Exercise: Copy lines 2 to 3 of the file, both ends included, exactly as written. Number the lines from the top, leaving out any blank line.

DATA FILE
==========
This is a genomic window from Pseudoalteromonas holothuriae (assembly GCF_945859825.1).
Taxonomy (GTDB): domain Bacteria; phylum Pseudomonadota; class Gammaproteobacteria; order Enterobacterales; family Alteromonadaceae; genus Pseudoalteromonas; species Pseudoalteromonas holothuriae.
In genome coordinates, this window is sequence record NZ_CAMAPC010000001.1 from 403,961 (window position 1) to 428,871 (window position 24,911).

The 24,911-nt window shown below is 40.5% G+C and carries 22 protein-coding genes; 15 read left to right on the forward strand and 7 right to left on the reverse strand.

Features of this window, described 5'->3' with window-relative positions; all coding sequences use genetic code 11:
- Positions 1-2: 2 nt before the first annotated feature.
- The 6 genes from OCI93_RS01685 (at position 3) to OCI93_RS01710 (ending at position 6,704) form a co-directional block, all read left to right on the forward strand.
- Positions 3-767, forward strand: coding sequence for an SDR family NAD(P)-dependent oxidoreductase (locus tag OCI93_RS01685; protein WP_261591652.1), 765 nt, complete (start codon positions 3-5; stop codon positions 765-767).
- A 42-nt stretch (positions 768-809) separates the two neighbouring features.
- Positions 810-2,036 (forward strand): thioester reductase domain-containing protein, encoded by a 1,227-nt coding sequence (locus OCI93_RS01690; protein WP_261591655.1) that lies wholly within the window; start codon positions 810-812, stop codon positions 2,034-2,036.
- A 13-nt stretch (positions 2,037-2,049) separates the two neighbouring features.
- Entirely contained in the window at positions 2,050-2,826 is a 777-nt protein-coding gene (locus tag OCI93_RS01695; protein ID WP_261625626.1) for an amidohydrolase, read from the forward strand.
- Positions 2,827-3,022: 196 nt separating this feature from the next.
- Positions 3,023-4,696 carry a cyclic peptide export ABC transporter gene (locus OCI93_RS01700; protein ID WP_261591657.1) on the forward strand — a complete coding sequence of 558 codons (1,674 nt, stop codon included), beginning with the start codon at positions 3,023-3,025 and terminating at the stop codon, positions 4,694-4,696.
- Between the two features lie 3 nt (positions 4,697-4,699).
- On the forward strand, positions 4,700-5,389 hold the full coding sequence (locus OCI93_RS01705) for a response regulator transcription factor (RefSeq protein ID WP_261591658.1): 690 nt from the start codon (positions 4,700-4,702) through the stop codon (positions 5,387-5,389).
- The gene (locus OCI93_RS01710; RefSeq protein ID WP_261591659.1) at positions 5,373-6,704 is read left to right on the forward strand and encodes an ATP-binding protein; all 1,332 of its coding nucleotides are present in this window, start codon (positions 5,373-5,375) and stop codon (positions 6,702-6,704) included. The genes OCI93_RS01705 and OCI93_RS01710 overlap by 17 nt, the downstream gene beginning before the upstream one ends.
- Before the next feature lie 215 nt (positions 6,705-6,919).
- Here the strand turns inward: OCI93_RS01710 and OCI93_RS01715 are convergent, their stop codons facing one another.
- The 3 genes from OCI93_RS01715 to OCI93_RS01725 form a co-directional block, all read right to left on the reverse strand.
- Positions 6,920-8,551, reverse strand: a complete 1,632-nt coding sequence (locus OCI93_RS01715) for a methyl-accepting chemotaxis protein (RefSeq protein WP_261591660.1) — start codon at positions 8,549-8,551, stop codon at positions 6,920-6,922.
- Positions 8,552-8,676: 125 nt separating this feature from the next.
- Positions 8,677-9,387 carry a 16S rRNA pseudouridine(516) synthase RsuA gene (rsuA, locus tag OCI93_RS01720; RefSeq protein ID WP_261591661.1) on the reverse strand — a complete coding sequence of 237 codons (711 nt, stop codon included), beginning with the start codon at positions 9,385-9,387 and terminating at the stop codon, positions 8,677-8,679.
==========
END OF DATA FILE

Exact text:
Taxonomy (GTDB): domain Bacteria; phylum Pseudomonadota; class Gammaproteobacteria; order Enterobacterales; family Alteromonadaceae; genus Pseudoalteromonas; species Pseudoalteromonas holothuriae.
In genome coordinates, this window is sequence record NZ_CAMAPC010000001.1 from 403,961 (window position 1) to 428,871 (window position 24,911).